South Korea, climate talks, and why nuclear advocates need to be in the room.
Last week marked an important victory for nuclear energy in South Korea. In a stunning reversal, a jury of nearly 500 South Koreans chose to continue the construction of two nuclear reactors. Our friends at Environmental Progress have been on the case for months and played an important role in providing data that helped frame up exactly what was at stake the country.
Just weeks after leaving Environmental Progress last November, I went to Marrakesh, Morrocco to assist in the COP22 efforts. Here is my journal entry from back then, with some mild editing for length and clarity.
#COP22-- How “One Less Nuclear Plant” is the saddest goal in environmentalism.
Today was my first day at the COP22 and after getting my bearings I wandered into the Korean Pavilion. My “anti-nuclear” spidey sense was tingling and a quick look at the 84 page full color book they were handing out confirmed my suspicions
The title? “One Less Nuclear Power Plant, Phase 2”
I sat down to listen to the presentation. It was a discussion of all the necessary steps needed to maybe, just maybe, be able to replace all of one nuclear plant’s reliable carbon free generation. The crux? All renewable and efficiency ducks would have to be in a row, and getting the buy-in of people to cut back significantly on energy consumption would be absolutely critical to success.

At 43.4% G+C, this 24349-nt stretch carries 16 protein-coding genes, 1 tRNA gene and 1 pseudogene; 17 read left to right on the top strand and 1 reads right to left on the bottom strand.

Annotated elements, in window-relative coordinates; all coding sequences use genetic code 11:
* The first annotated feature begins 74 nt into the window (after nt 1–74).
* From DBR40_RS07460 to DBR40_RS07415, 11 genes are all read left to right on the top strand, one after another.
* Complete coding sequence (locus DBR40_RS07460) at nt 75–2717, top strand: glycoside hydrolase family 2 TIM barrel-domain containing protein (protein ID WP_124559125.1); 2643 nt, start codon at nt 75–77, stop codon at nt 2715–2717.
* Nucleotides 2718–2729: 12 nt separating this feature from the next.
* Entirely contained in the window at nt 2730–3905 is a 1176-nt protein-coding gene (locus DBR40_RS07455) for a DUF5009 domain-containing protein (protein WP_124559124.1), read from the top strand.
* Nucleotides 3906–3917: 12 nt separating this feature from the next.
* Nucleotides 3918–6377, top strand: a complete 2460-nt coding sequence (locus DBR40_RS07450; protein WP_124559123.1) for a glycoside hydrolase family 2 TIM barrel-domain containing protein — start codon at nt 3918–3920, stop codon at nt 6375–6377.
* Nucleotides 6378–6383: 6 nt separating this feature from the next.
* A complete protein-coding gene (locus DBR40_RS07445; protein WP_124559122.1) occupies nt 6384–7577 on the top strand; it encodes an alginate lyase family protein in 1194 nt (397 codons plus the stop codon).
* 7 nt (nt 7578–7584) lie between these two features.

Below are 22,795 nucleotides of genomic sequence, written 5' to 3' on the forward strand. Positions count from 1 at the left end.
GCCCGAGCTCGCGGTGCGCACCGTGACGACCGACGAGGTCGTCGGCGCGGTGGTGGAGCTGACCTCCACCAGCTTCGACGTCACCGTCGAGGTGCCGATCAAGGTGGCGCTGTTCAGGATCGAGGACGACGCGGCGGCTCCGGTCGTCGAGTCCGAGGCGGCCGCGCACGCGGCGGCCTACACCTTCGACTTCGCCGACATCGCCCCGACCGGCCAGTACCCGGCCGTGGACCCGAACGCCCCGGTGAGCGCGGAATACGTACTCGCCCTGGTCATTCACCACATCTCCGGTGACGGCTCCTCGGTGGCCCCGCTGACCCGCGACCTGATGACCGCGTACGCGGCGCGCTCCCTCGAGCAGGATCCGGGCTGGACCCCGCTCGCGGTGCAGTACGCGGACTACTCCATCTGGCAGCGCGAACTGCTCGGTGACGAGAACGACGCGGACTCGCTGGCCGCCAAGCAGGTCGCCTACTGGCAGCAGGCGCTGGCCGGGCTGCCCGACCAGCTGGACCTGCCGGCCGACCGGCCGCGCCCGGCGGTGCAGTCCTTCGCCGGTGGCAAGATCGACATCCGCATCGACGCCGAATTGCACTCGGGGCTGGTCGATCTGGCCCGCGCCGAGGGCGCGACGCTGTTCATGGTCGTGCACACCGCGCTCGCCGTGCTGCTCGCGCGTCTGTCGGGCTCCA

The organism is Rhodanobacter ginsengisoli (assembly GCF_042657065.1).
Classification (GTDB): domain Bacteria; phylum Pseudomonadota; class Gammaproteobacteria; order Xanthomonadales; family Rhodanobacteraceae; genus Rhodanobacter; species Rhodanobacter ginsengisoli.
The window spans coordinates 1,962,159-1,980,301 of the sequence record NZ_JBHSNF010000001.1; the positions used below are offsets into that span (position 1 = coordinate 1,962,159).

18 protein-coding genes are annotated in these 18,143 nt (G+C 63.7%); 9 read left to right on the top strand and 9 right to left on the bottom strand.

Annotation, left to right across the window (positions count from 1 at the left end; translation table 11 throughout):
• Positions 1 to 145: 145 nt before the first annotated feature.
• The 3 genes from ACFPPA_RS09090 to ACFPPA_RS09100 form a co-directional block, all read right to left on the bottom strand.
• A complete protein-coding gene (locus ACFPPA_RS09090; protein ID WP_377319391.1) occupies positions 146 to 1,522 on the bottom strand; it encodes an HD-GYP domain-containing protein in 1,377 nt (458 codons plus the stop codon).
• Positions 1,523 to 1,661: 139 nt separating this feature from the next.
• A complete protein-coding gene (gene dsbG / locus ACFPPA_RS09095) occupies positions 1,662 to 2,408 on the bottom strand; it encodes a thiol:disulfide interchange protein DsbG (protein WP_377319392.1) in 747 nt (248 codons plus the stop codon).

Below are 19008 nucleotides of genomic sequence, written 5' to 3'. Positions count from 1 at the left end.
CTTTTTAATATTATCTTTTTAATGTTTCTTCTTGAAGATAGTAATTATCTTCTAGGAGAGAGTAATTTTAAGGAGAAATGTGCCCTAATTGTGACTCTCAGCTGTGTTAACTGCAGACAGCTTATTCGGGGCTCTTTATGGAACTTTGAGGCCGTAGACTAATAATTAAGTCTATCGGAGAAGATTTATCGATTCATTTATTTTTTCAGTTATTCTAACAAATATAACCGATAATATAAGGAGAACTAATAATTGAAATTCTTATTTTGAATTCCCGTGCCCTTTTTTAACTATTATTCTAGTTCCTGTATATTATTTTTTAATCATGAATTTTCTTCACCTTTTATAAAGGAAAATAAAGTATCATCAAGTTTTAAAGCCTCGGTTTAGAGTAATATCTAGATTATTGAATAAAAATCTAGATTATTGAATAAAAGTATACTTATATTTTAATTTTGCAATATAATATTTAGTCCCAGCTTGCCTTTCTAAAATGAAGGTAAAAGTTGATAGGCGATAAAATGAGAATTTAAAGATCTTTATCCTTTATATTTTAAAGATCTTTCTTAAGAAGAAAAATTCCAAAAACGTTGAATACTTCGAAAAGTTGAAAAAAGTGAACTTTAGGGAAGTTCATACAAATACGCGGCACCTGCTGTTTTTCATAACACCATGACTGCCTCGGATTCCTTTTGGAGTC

Finally the question and answer session began. I got the first one, and it was a doozy.
“This is a question about looking at the evidence. In Germany, they’ve spent over $150 billion (now $222B)building out renewables, just to see their emissions remain flat, while their electricity remains 10 times dirtier than France. In the US, we lost 5 reactors to renewables mandates and cheap fracked gas. This amount of emissions free power was the equivalent of our entire solar generation last year. So knowing all of that, my question is-- if we’re really concerned about climate change, why would we ever shut down our largest source of clean energy? And shouldn’t we be a bit more pragmatic in our decision making when considering what’s at stake for the future of humanity?”
That was a lot for a translator to communicate back to the presenter, and I’m doubtful she got it all. In her reply she doubled down on the necessity for massive community buy-in to consume less electricity before undertaking a nuclear plant closure.
My reply, “The community really determines what happens, doesn’t it? And I would suggest that the community was taught to fear nuclear power absent fact, and now it is the responsibility of everyone in this room and everyone that makes decisions about energy in Korea to be giving the public facts so that we’re making decisions based on fact, not fear.”
The Lesotho delegation in the audience gave me a thumbs up and a big smile. That small gesture spoke volumes. I still believe there are scores of people that are just looking for the best, science based solutions, but they’ve been lead down the wrong path by anti-nuclear campaigners who would rather burn fossil fuels than entertain nuclear as part of the solution.